The putative monophyly and systematic position of Merodon nigritarsis group was assessed based on morphological and molecular data of the mitochondrial COI and nuclear 28S rRNA genes. The previously reported concept of the group has been redefined, and M. crassifemoris Paramonov, 1925 is now excluded. The related M. avidus group is redefined here, including the Merodon avidus complex and M. femoratus Sack, 1913. Species delimitation of morphologically defined species of M. nigritarsis group was well supported by COI gene analysis, with the exception of M. alagoezicus Paramonov, 1925 and M. lucasi Hurkmans, 1993. Descriptions are given for three new species of the M. nigritarsis species group: Merodon cohurnus Vujić, Likov et Radenković sp. n., Merodon longisetus Vujić, Radenković et Likov sp. n. and Merodon obstipus Vujić, Radenković et Likov sp. n., and one new species from the M. avidus group: Merodon rutitarsis Likov, Vujić et Radenković sp. n. A lectotype is designated for M. femoratus Sack, 1913, and two new synonymies of this species were proposed: M. biarcuatus Curran, 1939 and M. elegans Hurkmans, 1993. Here we review 18 species from the M. nigritarsis group and six species from the M. avidus group and provide morphological diagnoses of the species groups. Additionally, diagnosis of 12 branches (groups or individual taxa) of M. avidus-nigritarsis lineage, an illustrated diagnostic key for the males, and distribution map are provided for the new species.
Laura Likov, Ante Vujić, Nataša Kočiš Tubić, Mihajla Đan, Nevena Veličković, Santos Rojo, Celeste Pérez-Bañón, Sanja Veselić, Anatolij Barkalov, Rüstem Hayat and Snežana Radenković
Xin Tong and Bao-Zhen Hua
Neopanorpa, the second largest genus in Panorpidae, is mainly characterized by the well-developed notal organ on male tergum III. However, it remains largely unknown how the length of the notal organ influences the nuptial feeding behaviour of Neopanorpa. Here, we investigated the nuptial feeding by comparing the morphology of mating-related structures and the genital coupling of a) Neopanorpa lui Chou & Ran, 1981 with a weakly-developed notal organ, b) N. carpenteri Cheng, 1957 with a medium-sized notal organ, and c) N. longiprocessa Hua & Chou, 1997 with an extremely elongated notal organ. The couples of N. lui and N. carpenteri maintain an intermittent mouth-to-mouth mode but do not exchange any edible food. After that the males secrete a salivary mass onto the surface as a nuptial gift, which is distinctly larger in N. carpenteri than in N. lui. Correspondingly, the male salivary glands are more developed in N. carpenteri than in N. lui. Males of N. longiprocessa bear very short salivary glands corresponding to a coercive mating tactic. The genital couplings are similar among the three species of Neopanorpa. The paired hypovalves of males are used to control the cerci of females. The prominent basal processes of male gonostyli grasp the posterior portion of the female medigynium across the intersegmental membrane. The male aedeagus physically couples with the female medigynium to ensure the male phallotreme to connect to the female copulatory pore. The influence of the notal organ length on the nuptial feeding behaviour of Neopanorpa is briefly discussed.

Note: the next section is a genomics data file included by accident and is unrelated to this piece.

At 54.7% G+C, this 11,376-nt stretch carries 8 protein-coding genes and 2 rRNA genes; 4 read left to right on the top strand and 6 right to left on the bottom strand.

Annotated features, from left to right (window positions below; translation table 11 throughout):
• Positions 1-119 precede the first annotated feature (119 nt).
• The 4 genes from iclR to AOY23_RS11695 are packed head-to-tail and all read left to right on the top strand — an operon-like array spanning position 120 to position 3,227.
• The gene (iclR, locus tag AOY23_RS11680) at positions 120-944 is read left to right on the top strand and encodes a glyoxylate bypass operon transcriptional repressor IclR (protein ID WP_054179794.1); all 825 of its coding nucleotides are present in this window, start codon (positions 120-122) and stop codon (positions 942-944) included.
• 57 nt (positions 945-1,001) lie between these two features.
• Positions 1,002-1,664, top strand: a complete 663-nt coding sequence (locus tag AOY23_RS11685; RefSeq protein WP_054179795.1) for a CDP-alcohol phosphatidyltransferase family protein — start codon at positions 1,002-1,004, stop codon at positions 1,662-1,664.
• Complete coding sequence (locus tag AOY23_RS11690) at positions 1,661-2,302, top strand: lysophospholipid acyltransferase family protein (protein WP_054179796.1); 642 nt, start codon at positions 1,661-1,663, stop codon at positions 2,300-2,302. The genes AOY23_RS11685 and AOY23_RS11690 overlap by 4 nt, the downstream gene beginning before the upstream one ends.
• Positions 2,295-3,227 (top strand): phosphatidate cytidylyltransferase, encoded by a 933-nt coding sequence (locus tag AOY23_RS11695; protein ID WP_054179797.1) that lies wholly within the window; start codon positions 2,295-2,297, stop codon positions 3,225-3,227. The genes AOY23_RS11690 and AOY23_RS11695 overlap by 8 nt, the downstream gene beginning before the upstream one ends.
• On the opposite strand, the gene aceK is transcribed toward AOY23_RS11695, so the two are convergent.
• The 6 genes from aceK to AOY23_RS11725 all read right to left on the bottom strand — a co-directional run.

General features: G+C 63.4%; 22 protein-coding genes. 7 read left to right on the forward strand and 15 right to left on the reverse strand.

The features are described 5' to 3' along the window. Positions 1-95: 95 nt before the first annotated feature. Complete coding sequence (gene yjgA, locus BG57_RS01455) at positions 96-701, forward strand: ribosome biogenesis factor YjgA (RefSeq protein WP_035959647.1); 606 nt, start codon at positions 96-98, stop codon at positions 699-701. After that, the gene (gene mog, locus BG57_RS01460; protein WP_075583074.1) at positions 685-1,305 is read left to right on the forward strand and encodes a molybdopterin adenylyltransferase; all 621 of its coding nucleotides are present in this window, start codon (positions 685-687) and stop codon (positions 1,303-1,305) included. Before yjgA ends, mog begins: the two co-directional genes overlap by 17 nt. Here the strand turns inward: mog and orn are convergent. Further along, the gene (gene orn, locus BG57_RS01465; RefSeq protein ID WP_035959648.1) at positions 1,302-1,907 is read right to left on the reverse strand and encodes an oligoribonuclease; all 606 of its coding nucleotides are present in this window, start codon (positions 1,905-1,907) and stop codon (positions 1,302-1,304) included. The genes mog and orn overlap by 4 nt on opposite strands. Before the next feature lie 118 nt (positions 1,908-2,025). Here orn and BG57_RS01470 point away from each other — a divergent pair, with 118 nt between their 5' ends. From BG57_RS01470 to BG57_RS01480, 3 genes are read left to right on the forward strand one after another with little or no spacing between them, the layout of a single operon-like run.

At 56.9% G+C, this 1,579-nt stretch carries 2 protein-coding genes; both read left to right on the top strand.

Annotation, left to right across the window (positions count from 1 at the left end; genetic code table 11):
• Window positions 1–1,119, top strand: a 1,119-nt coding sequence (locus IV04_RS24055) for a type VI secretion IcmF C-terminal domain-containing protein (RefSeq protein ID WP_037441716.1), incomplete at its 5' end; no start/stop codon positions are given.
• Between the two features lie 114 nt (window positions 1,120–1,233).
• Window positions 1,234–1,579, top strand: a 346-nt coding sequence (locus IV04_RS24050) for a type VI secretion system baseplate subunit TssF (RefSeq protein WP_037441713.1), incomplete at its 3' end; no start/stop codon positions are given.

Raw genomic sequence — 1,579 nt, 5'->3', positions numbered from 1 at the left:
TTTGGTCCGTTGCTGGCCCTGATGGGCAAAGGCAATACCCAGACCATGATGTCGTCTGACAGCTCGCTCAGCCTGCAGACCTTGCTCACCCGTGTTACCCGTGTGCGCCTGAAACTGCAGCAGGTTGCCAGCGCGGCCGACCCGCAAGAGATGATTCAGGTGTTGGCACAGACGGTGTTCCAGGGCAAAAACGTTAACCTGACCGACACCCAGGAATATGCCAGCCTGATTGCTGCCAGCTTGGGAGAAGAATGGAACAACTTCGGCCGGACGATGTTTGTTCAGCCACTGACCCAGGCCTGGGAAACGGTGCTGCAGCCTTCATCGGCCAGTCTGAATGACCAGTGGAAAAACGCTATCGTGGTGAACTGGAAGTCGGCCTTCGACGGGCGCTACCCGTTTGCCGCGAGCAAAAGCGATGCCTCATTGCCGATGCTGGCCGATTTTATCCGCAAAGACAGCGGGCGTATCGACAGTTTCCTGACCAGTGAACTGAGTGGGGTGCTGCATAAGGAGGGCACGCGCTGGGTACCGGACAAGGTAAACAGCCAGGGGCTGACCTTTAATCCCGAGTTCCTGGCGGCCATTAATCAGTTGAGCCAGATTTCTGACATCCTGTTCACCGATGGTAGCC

Isabel T. Hyman and Frank Köhler
The helicarionid fauna of southeastern to mid-eastern Queensland is dominated by a group of semislugs with moderately reduced shells belonging to genera Fastosarion, Eungarion, Stanisicarion, Dimidarion, Macularion and Hymanarion. We comprehensively revise their systematic classification using comparative morpho-anatomy and mitochondrial phylogenetics, and demonstrate that these genera combined form a well-differentiated and monophyletic radiation. In our mitochondrial phylogeny, this radiation is divided into three main clades that are statistically well supported. One clade is also well defined in terms of diagnostic morpho-anatomical characters, but we could not identify diagnostic characters for the other two clades due to considerable levels of morpho-anatomical variation. We propose accepting only two genera, Fastosarion (with junior synonyms Eungarion, Dimidarion, and Hymanarion) and Stanisicarion (with junior synonym Macularion). Both genera represent mutually monophleytic sister taxa that can consistently be distinguished by the presence or absence of a penial verge that is fused to the penial wall and by egg shape. We also synonymise Fastosarion ameyi with F. aquavitae, F. schelli with F. helenkingae, Dimidarion peterbrocki and D. slatyeri with F. alyssa, Stanisicarion virens with S. freycineti. Revised species descriptions are presented for Fastosarion alyssa, F. aquavitae, F. brazieri, F. comerfordae, F. griseolus, F. hannianus, F. helenkingae, F. mcdonaldi, F. minerva, F. paluma, F. papillosus, F. pustulosus, F. superbus, Stanisicarion aquila and S. freycineti. Nine new species, Fastosarion deensis, F. ephelis, F. insularis, F. katatonos, F. longimentula, F. rowani, F. sarina, F. tuljun and Stanisicarion wolvi are described, bringing the total number of accepted species to 24.
Somayeh Esmaeili-Rineh, Mahmoud Mamaghani-Shishvan, Cene Fišer, Vahid Akmali and Nargess Najafi